Discussion on Chrome ❤️ Testing by Mathias Bynens | Testμ 2023

:rocket: Join Mathias Bynens for an insightful talk on Chrome :heart: Testing!

Get a glimpse into the Chrome team’s latest efforts to enhance testing & automation. Discover the game-changing “Chrome for Testing” and the innovative Headless mode.

Don’t miss out on Testμ 2023 as Mathias takes you on this exciting journey! :globe_with_meridians::wrench:

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If you have already registered and up for the session, feel free to post your questions in the thread below :point_down:

Here are some of the questions along with their answers picked during the session!

How can Chrome browser features enhance testing processes and outcomes? What techniques do you use?

Mathias: When it comes to specific web platform features that require testing, my team implements backend support in Chrome to make things testable. For example, features like light mode or dark mode support need proper testing and tooling support for automated testing. As for techniques, please provide more specifics in an email, and I’d be happy to discuss further.

What are the popular Chrome extensions for test automation?

Mathias: One example is the recorder functionality within Chrome DevTools. It lets you manually perform a user flow and record steps. Extensions can be added to export these steps to third-party services like Cypress or Selenium. There are likely many more extensions used for test automation.

What are the best practices for testing real-time data updates and interactions within web applications running in the Chrome browser?

Mathias: Identify the parts of the web page you can rely on, such as target containers where content updates occur. Write tests that compare content changes triggered by certain actions. If there are content invariants or patterns, incorporate them into your test scripts. This approach depends on the specific application you’re testing.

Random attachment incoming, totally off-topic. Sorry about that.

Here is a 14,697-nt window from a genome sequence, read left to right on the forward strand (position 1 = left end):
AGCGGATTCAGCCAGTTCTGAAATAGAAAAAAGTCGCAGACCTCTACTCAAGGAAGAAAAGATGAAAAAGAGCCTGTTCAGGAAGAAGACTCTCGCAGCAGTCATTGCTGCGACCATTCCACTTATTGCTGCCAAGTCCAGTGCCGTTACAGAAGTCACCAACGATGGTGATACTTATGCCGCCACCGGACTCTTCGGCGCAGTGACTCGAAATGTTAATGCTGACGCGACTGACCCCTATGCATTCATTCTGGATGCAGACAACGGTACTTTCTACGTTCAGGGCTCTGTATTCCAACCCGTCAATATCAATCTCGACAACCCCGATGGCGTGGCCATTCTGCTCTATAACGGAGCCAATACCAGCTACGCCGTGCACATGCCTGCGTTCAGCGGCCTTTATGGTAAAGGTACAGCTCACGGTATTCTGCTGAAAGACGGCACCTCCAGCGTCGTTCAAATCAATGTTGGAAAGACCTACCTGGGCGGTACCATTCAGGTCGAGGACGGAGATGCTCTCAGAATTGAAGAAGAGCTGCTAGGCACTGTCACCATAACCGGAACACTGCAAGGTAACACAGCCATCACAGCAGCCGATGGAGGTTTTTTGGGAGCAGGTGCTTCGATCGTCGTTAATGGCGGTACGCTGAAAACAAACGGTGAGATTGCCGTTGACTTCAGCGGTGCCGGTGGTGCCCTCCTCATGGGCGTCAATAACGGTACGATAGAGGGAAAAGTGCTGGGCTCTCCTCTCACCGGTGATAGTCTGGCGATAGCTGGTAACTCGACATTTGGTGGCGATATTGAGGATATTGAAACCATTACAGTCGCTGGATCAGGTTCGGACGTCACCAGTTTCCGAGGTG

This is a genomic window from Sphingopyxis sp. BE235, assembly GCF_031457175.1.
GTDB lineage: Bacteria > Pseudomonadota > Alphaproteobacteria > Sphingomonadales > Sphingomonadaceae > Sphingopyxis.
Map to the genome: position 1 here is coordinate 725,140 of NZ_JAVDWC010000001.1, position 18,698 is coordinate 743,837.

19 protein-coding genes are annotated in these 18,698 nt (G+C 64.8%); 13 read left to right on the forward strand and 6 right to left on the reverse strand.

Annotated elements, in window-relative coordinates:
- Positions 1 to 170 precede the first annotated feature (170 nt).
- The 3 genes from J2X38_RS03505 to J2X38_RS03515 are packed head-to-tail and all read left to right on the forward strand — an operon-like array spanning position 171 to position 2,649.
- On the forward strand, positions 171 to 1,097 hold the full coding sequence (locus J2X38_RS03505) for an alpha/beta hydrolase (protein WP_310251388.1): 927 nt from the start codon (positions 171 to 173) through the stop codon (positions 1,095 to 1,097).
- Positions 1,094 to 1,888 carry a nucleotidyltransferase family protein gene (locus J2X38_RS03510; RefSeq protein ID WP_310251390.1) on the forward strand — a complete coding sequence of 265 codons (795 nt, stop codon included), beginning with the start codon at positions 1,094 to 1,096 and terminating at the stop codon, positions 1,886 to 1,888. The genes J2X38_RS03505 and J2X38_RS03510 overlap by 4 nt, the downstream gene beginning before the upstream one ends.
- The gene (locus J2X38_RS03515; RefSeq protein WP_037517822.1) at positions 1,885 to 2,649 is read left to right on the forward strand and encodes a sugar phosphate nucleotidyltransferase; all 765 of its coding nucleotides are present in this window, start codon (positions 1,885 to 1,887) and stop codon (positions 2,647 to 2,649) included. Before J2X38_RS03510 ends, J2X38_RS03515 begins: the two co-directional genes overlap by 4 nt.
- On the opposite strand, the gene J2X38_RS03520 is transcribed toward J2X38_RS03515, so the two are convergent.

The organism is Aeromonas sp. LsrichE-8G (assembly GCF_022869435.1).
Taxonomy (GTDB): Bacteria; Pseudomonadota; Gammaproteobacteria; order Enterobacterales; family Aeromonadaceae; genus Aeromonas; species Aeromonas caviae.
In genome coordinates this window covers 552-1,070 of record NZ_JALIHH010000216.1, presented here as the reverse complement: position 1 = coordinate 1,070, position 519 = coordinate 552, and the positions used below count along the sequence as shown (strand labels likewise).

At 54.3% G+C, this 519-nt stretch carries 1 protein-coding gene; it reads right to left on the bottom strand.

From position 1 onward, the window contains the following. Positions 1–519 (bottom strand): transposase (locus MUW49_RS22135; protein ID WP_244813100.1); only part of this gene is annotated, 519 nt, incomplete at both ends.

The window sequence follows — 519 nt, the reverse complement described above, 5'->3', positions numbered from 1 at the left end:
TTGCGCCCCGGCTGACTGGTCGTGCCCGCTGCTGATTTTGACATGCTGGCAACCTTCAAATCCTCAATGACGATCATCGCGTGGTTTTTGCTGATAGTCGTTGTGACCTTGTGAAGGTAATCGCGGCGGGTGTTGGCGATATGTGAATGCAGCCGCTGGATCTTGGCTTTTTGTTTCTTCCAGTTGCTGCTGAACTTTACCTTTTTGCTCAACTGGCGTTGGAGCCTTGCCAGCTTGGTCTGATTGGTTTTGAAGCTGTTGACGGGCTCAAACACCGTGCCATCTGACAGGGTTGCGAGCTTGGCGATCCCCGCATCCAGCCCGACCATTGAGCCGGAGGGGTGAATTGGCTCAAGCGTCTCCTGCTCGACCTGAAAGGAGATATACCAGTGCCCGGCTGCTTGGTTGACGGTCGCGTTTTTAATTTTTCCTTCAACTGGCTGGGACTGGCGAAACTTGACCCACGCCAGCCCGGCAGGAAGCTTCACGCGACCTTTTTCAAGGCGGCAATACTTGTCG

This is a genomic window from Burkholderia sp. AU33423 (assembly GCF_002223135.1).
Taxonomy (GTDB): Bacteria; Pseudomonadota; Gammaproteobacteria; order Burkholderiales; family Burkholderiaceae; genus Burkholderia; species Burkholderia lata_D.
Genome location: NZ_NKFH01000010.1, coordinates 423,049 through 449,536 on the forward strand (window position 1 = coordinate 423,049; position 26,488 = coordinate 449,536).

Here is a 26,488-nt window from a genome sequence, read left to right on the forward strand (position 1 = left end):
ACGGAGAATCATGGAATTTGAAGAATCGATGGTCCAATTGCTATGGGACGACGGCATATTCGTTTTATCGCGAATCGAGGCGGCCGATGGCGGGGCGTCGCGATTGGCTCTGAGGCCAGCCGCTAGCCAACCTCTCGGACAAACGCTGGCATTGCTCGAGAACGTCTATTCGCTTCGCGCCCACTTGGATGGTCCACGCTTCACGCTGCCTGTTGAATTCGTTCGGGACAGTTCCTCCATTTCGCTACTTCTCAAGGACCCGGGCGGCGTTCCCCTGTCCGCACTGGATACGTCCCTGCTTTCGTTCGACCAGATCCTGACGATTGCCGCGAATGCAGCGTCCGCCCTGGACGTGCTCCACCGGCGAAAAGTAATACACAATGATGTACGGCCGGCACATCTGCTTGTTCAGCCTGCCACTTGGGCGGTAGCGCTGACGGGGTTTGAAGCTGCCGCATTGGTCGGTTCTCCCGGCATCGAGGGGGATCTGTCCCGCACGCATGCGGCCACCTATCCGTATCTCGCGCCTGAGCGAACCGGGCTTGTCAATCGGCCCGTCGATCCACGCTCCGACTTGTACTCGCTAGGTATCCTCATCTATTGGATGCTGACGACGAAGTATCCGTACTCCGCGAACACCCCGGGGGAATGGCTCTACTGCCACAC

Can you provide information on any limitations that are known for using Chrome for testing?

Mathias: One limitation is the lack of support for playing proprietary video codecs like H264. There’s ongoing work to address this. Additionally, Chrome releases on Windows might have different version numbers due to AB testing builds, but this shouldn’t significantly impact testing. The team is working to improve this situation.

Here are some of the unanswered questions:

How to troubleshoot common problems with Chrome browser?

Where WebDriver BiDi stands in this new Chrome Testing ?

Can you discuss the role of automated testing tools in ensuring the robustness of integrations between web apps and the Chrome browser?

Is it possible to utilize Chrome for testing purposes on an Android device?

Can you share any insights on the speed and hardware utilization when using Chrome for testing?

Hi there,

If you couldn’t catch the session live, don’t worry! You can watch the recording here:

Additionally, we’ve got you covered with a detailed session blog:

Troubleshooting common problems with the Chrome browser can help ensure a smooth browsing experience. Here are some simple steps to tackle common issues:

  1. Clear your browser cache and cookies in Chrome’s settings under “Privacy and security.”
  2. Disable Chrome extensions one by one to identify conflicts.
  3. Keep Chrome up to date by checking for updates in the “About Google Chrome” section.